- JCPenney opened a new concept store in Hurst, Texas, this month, which will function as an experimental “lab” to help assist the company’s ambitious turnaround plan, according to CEO Jill Soltau.
- The store includes new features like personal styling, instructor-led fitness classes, and a barbershop, among other services.
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As JCPenney continues to fight its way to a turnaround, its recently opened concept store has become the embodiment of the struggling, 117-year-old retailer’s reinvention strategy.
The store — which opened on November 1 in Hurst, Texas, just outside of Dallas — includes several new features informed directly by customer surveys and data collection conducted by JCPenney over the last year. On a call with investors on Friday, CEO Jill Soltau said the store is intended to function as a “lab” for the company, where it can test new business strategies and see what sticks.
“I want to be clear that the brand-defining store is an investment in the future. It is not a prototype to roll out across all our stores and it is not a flagship store,” Soltau said on the call. “There are over 100 touchpoints that will inform future actions as part of our future strategy, all focused on putting the customer at the heart of what we do.”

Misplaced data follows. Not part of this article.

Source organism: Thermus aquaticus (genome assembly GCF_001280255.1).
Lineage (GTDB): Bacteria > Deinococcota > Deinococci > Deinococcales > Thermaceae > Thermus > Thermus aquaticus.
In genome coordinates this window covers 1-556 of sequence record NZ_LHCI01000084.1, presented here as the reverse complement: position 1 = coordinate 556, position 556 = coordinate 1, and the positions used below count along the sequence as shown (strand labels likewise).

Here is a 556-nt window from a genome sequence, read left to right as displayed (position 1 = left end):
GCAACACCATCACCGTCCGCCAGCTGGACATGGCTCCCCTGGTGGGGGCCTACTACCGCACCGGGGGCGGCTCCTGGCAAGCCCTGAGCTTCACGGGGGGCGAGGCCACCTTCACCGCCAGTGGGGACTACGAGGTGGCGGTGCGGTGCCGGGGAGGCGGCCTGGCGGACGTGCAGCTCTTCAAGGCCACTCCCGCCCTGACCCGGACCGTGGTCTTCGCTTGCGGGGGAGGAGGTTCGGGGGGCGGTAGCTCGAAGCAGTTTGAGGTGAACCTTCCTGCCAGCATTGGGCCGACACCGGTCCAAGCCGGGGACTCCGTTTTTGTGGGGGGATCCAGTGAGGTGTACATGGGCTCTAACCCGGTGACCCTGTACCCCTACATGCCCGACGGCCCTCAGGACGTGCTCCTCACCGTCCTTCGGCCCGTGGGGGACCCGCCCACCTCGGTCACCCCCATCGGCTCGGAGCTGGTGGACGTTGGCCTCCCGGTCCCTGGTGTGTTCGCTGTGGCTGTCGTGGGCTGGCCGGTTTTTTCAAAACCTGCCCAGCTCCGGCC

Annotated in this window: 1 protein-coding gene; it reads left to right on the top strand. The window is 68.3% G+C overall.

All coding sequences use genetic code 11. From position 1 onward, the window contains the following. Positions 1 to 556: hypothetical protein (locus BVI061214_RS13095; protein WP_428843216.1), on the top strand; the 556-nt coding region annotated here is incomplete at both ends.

Though the success of the store remains to be seen, it’s been a much-needed bright spot for the beleaguered brand, which has struggled significantly in recent years. The third quarter of 2019 was no exception, as comparable sales decreased by 9.3%, driven in part by the consolidation of inventory and elimination of low-performing categories.
However, JCPenney showed promise in its ability to cut back operating losses and ultimately boost its profit forecast. Though an operating deficit of $97 million is certainly not indicative of a thriving brand, it’s a significant improvement over the $300 million loss the company reported in the same period last year
For JCPenney, the Texas concept store — with its personal styling services, on-site barbershop, and instructor-led fitness classes — may not be a prototype, but it could help JCPenney find the way to a more prosperous future.
Here’s what it’s like inside.